- Pair with a vegetable stir-fry and serve immediately
Fudgy dark chocolate & raspberry gluten-free brownies The ultimate gluten-free brownie recipe – gooey, fudgy and intensely chocolatey. With just a small amount of gluten-free flour mixed with heaps of melting dark chocolate, muscovado sugar and fresh raspberries, this is an incredibly rich and squidgy…
Banana, mango & coconut smoothie bowl
This creamy smoothie bowl is stuffed with fresh mango, delicate banana and thick coconut cream. The best part – it’s dairy-free and has zero added sugar. Serve with fresh granola, blueberries and coconut shavings for a clean, easy breakfast.
PREP TIME: 10 MINS
TOTAL TIME: 10 MINS
I actually can’t rave enough about this recipe. This is my second smoothie breakfast creation, the first being a vibrant and refreshing mixed berry smoothie bowl.
I’ve seen a lot of mango bowl recipes that come out with a bright yellow colour, but you’ll notice this one looks a lot more subtle. That’s because it uses a ratio of 2 bananas : 1 mango, which creates a super creamy, sweet banana flavour, followed up with a burst of mango and coconut.
It’s like having a mega thick and refreshingly cold version of those tropical supermarket smoothies. Just heavenly.
2 medium bananas, frozen – make sure the bananas are really nice and ripe before freezing. They should have bright yellow skins with no green showing. If they have some brown spots, even better. I find it easier to remove the skins and chop into chunks before transferring to a Tupperware pot to freeze
1 large mango, frozen – again, make sure the mango is very ripe before freezing. This normally means leaving it in your fruit bowl for about 4-5 days after purchasing, until small black spots are starting to develop on the skin. You should be able to gently squeeze it with your hand. Remove the skin and chop up into rough chunks to freeze
1 can full-fat coconut milk – chill the can for at least 3 hours before making the smoothie (you can throw it in the freezer for an hour and a half instead – but don’t forget about it, as the tin may swell after too long). This will allow the coconut fat to float to the top, leaving the water underneath. Scoop off the fat (about 3 tbsp) to use in the smoothie, and keep the water for adding to curries and stews
Alt-milk, e.g. coconut or soya – you can use as much or little as you like, depending how thick you want the smoothie to be. When using frozen fruit, you will need to add at least a few tablespoons of milk to allow it to blend properly, as without it you’ll end up with lots of tiny frozen fruit chunks
Granola – no smoothie bowl would be complete without a few spoons of granola topping. I whipped up a quick variation on my basic pecan granola recipe for this bowl
Berries – blueberries contrast against the pale smoothie base with a beautiful dark colour, so I love to use them with mango bowls. Raspberries are another great one for adding another vibrant flavour.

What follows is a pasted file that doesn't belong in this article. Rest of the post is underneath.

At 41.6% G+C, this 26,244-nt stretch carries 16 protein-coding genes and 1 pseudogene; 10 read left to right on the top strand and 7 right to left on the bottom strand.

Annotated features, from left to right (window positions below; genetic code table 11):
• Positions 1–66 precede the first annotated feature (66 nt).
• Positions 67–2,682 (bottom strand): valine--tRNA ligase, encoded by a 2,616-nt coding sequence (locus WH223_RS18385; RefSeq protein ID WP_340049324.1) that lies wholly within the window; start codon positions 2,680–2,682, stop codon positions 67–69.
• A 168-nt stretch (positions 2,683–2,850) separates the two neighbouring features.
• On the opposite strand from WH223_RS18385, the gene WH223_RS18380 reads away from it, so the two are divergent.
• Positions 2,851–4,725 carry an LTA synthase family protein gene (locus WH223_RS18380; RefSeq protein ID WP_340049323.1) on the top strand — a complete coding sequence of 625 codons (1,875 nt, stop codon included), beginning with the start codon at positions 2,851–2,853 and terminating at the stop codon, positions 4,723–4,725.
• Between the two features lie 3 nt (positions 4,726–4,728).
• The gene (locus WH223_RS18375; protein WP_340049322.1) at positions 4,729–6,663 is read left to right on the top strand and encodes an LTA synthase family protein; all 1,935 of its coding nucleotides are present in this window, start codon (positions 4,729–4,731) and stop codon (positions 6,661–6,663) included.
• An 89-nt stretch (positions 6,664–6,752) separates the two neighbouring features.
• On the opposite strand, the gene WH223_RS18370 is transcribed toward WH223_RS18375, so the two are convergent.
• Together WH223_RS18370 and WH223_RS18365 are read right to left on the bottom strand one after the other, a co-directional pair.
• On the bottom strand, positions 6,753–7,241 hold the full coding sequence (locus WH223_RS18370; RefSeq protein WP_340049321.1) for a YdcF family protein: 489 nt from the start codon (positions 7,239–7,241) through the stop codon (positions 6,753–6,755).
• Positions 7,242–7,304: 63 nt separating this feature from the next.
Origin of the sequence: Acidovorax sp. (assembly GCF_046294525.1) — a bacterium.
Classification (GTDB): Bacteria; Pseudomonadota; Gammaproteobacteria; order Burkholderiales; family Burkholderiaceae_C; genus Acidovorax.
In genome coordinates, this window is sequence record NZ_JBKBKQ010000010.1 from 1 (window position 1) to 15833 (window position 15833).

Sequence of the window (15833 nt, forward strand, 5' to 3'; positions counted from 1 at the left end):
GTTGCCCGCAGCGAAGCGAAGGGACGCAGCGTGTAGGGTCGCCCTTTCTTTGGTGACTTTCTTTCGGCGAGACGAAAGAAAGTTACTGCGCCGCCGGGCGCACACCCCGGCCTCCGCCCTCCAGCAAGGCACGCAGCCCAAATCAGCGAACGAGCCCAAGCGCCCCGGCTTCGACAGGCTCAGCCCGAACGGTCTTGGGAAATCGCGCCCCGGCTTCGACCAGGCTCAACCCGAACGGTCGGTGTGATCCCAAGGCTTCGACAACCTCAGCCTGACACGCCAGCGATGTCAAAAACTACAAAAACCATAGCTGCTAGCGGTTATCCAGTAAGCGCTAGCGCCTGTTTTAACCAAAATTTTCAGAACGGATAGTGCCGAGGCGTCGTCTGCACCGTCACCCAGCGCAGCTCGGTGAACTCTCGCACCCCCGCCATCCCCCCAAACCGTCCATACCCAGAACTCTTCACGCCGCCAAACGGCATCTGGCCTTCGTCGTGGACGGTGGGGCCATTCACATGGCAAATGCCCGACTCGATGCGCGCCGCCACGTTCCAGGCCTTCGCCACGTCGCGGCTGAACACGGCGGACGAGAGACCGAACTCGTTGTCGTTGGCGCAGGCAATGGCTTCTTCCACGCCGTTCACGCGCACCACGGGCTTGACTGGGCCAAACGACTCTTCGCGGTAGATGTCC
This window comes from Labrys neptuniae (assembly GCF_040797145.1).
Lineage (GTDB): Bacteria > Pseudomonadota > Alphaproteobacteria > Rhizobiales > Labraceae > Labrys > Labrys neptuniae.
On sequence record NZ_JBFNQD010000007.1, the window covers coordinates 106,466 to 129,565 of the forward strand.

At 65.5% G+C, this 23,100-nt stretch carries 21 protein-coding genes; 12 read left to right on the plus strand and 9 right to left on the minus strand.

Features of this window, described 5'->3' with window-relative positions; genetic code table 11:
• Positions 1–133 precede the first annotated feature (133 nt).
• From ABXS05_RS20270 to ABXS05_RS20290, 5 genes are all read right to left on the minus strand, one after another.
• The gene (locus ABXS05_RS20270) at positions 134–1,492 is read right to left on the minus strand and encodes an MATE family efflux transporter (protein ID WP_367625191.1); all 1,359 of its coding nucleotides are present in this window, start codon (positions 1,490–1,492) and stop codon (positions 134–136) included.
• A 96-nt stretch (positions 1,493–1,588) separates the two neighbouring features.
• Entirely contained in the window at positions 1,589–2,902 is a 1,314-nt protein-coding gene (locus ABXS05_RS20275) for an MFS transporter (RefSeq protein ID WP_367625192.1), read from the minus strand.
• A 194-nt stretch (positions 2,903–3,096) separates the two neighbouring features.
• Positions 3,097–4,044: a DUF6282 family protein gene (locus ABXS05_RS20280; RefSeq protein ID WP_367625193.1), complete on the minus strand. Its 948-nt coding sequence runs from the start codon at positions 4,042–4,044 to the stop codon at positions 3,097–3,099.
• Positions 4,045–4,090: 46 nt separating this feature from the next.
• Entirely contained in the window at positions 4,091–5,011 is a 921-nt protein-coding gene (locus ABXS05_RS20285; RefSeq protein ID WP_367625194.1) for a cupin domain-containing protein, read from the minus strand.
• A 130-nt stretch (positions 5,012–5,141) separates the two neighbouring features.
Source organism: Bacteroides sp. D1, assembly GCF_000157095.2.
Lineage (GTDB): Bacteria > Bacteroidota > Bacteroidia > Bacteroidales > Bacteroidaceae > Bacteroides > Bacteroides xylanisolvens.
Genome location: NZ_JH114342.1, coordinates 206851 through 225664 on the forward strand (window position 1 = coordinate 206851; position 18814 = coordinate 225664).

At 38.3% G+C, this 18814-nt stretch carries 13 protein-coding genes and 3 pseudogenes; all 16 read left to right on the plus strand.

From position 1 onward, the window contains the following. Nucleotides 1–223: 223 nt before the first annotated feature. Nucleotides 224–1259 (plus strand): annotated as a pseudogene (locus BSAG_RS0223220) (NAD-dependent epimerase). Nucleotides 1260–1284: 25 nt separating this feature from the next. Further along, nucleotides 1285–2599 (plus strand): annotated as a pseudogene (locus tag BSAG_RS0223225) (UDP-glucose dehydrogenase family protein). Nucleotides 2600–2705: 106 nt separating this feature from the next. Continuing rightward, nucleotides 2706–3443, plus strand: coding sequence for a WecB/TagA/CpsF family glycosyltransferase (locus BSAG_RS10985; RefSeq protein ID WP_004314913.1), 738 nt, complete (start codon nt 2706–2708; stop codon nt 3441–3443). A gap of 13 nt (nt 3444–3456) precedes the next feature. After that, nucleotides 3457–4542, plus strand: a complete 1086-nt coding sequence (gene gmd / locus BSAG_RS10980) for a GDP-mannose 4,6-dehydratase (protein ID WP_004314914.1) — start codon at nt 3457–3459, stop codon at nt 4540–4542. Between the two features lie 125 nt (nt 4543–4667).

Mango & banana – if you have extra mango and banana that you didn’t freeze, you can use them to decorate the top of your bowl
Shredded coconut – sprinkle some desiccated coconut or more roughly shredded coconut slivers on top to add some variation to the texture
Pomegranate seeds – these are a pain to dig out, but they’re a great one to add as a smoothie bowl topping. They add little bursts of flavour to each mouthful
- Freeze the mango and banana for at least 6 hours beforehand
- Chill the can of coconut milk for at least 3 hours, then scoop the separated thick cream off the top, storing the leftover water underneath for use in curries or stews
- Blitz the fruit with the coconut cream and alt-milk
- Serve in large ceramic bowls and decorate with your favourite toppings
Prepare ahead – as this recipe is so easy to make, just freeze the fruit in advance for up to 6 months, so that you can pop it straight in the blender when you’re ready to make
Storing leftovers – this recipe yields two servings. If you have any left over, put it in an airtight container and refrigerate for up to 36 hours
Tropical banana mango & coconut smoothie bowl
- Electric blender / hand blender
- 2 medium bananas, very ripe, frozen
- 1 large mango, frozen
- 1 can full fat coconut milk (chilled, so the fat separates on top)
- 100 ml coconut alt-milk, e.g. Alpro
- 1 cup (90g) blueberries
- gluten-free granola for topping (optional)
- 2 tbsp shredded coconut for topping (optional)
- To freeze the banana and mango, remove the skins and chop up into small chunks (see tips further up). Freeze together in a sealed container for at least 6 hours
- In a food processor/blender, blitz the frozen banana and mango until they resemble small frozen flakes
- Open the can of chilled coconut milk and scoop about 3 tbsp of the thick cream from the top, leaving the watery milk underneath. Add the cream, as well as the 100ml of alt-milk, to the fruit. Pulse for another 45 seconds, until you have a thick, smooth smoothie consistency
- Scoop into bowls and serve immediately. Top with fresh blueberries, shredded coconut and granola